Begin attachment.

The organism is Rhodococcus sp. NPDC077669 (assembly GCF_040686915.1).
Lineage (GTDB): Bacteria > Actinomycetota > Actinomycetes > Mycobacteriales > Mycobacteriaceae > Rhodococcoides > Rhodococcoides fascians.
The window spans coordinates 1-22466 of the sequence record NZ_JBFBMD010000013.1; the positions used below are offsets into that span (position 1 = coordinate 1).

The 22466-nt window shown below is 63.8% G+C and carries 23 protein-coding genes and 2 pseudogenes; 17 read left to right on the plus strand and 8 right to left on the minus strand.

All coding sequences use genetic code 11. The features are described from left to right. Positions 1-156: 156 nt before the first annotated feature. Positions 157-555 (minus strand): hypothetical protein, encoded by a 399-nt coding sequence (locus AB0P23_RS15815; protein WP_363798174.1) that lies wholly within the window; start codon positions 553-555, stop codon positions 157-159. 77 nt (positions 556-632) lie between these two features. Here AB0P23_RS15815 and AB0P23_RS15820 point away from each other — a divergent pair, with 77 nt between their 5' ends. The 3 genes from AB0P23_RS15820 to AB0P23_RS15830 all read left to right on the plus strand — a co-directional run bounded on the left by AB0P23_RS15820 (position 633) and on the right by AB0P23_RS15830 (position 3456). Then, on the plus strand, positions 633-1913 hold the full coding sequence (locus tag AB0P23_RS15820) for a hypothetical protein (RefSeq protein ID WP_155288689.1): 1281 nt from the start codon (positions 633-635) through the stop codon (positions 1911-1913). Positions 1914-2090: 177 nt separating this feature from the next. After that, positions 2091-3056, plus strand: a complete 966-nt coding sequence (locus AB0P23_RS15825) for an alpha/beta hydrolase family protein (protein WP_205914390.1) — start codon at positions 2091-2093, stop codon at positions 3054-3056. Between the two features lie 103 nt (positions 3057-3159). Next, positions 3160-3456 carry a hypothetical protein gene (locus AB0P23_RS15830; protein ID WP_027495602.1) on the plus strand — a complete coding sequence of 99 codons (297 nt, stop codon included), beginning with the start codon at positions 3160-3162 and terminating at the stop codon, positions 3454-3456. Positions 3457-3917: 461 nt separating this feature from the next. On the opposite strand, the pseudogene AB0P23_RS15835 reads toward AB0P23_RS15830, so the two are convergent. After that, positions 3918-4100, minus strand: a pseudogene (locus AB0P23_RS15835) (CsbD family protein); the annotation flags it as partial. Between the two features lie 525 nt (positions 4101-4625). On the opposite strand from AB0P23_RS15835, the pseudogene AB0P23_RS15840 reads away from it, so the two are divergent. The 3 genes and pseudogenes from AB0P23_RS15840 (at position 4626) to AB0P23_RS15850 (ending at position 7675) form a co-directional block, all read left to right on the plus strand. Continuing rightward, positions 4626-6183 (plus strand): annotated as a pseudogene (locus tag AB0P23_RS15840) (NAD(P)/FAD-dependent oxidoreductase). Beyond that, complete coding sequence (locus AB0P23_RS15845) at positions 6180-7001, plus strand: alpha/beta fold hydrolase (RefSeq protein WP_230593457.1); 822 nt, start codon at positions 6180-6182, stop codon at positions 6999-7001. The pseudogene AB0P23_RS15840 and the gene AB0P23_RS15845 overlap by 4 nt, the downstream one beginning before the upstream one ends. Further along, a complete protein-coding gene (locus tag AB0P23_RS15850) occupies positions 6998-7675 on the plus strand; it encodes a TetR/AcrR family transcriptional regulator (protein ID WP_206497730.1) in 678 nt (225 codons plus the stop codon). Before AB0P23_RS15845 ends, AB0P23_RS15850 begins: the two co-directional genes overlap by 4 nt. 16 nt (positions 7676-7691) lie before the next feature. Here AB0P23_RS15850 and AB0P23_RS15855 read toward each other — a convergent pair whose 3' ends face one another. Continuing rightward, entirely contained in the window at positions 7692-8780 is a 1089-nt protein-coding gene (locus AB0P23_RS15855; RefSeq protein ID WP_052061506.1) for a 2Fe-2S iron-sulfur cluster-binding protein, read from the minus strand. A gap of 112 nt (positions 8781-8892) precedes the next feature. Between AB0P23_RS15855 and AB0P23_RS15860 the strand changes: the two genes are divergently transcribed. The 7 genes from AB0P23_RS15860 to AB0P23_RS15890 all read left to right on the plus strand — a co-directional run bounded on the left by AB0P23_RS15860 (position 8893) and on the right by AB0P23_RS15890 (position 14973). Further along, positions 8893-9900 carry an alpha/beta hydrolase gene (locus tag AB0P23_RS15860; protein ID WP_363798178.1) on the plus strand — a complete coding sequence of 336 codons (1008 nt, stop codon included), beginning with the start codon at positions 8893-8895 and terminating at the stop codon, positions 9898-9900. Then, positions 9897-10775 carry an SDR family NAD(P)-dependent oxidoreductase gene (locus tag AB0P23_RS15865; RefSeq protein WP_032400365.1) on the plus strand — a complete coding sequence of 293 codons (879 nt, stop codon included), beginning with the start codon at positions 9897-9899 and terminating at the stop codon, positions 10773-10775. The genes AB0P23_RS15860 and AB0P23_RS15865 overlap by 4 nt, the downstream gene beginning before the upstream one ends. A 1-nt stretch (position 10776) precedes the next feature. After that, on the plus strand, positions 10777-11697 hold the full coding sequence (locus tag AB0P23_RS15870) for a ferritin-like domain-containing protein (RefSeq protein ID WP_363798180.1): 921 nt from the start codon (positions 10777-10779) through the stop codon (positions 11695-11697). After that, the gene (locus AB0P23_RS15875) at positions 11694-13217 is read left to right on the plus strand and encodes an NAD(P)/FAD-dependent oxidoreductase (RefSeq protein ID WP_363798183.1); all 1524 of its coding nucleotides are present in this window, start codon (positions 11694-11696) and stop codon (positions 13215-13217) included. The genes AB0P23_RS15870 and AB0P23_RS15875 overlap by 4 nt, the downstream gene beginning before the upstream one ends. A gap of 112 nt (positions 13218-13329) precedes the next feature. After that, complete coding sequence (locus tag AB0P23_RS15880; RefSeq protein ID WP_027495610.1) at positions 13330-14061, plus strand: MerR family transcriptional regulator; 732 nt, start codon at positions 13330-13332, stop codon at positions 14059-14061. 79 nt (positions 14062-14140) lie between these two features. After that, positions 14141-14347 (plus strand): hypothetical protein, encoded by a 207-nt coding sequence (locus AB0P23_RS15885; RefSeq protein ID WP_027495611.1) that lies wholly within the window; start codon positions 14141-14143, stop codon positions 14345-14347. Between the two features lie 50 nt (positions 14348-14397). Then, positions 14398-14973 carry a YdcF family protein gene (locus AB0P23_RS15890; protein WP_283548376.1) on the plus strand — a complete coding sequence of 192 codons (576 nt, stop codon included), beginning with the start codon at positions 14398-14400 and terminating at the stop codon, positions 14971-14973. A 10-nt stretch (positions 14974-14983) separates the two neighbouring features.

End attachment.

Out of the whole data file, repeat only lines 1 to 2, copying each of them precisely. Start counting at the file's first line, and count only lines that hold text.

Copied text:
The organism is Rhodococcus sp. NPDC077669 (assembly GCF_040686915.1).
Lineage (GTDB): Bacteria > Actinomycetota > Actinomycetes > Mycobacteriales > Mycobacteriaceae > Rhodococcoides > Rhodococcoides fascians.